The Eo-Cimmerian (Late? Triassic) orogeny in North Iran
Published:January 01, 2009
Andrea Zanchi, Stefano Zanchetta, Fabrizio Berra, Massimo Mattei, Eduardo Garzanti, Stewart Molyneux, Amir Nawab, Jafar Sabouri, 2009. "The Eo-Cimmerian (Late? Triassic) orogeny in North Iran", South Caspian to Central Iran Basins, M.-F. Brunet, M. Wilmsen, J. W. Granath
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The Eo-Cimmerian orogen results from the Late Triassic collision of Iran, a microplate of Gondwanan affinity, with the southern margin of Eurasia. The orogen is discontinuously exposed along the northern side of the Alborz Mountains of North Iran below the siliciclastic deposits of the Shemshak Group (Late Triassic–Jurassic). A preserved section of the external part of the belt crops out in the Neka Valley (eastern Alborz) south of Gorgan. Here the Mesozoic successions (Shemshak Group–Upper Cretaceous limestones) overlay a pre-Jurassic Eo-Cimmerian thrust stack with a sharp unconformity. The stack includes the Gorgan Schists, an Upper Ordovician–Lower Silurian low-grade metamorphic...
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South Caspian to Central Iran Basins
This book combines interdisciplinary research results using structural geology, geophysics, sedimentology, stratigraphy, palaeontology, palaeomagnetism and subsidence modelling obtained through the MEBE (Middle East Basins Evolution) Programme and other groups in the South Caspian and Northern and Central Iran.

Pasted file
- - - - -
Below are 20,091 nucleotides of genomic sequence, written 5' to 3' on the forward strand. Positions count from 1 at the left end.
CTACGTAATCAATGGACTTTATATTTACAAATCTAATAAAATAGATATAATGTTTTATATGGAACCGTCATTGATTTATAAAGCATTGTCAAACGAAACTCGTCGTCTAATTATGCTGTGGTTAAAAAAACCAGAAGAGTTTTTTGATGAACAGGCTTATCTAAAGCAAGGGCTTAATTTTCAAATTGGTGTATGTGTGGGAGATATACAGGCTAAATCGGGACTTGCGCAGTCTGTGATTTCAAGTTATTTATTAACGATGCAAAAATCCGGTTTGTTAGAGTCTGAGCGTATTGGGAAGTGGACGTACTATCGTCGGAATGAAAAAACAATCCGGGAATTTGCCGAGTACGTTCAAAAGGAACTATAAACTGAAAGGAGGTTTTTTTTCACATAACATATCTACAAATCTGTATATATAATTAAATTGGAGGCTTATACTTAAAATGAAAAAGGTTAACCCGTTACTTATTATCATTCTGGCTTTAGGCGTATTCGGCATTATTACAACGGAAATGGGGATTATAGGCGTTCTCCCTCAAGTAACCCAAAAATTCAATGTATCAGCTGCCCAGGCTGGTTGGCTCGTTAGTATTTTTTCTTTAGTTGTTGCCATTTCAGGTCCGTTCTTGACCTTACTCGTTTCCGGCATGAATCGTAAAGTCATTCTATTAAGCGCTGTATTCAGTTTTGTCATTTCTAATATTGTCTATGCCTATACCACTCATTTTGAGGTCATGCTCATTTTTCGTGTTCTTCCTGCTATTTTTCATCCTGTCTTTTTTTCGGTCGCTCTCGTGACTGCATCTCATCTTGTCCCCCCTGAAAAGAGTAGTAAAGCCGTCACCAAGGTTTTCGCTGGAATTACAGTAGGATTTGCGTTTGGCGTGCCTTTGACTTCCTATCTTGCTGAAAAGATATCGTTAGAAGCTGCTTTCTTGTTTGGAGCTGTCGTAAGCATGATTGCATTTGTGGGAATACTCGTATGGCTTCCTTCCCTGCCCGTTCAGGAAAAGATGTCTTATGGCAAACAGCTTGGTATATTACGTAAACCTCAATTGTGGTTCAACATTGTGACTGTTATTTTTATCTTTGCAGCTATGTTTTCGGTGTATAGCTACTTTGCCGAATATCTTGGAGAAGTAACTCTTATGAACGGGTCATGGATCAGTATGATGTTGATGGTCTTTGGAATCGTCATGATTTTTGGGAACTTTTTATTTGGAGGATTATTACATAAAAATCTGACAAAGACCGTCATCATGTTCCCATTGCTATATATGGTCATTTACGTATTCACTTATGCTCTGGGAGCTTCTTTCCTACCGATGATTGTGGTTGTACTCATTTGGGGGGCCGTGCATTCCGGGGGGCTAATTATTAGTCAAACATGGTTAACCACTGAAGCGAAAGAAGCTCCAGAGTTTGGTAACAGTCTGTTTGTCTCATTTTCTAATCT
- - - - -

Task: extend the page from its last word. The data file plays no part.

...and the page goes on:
A great part of the volume is devoted to Northern Iran (Alborz, Binalud and Koppeh Dagh belts), dealing mainly with the Late Palaeozoic and the Mesozoic Eras. Two papers present subsidence models of the South Caspian Basin since the Jurassic and three papers focus on Central Iran.
The data and models in this compilation of papers present a detailed picture and a very comprehensive understanding of the Late Palaeozoic to Cenozoic evolution of the South Caspian and North Iran to Central Iran basins. Geodynamic evolution and sedimentation are mainly controlled by the closure of the Palaeo–Tethys due to collision of Eocimmerian blocks with south Laurasia, opening of the South Caspian Basin, and Neo–Tethys ocean closure associated with Arabia–Eurasia collision.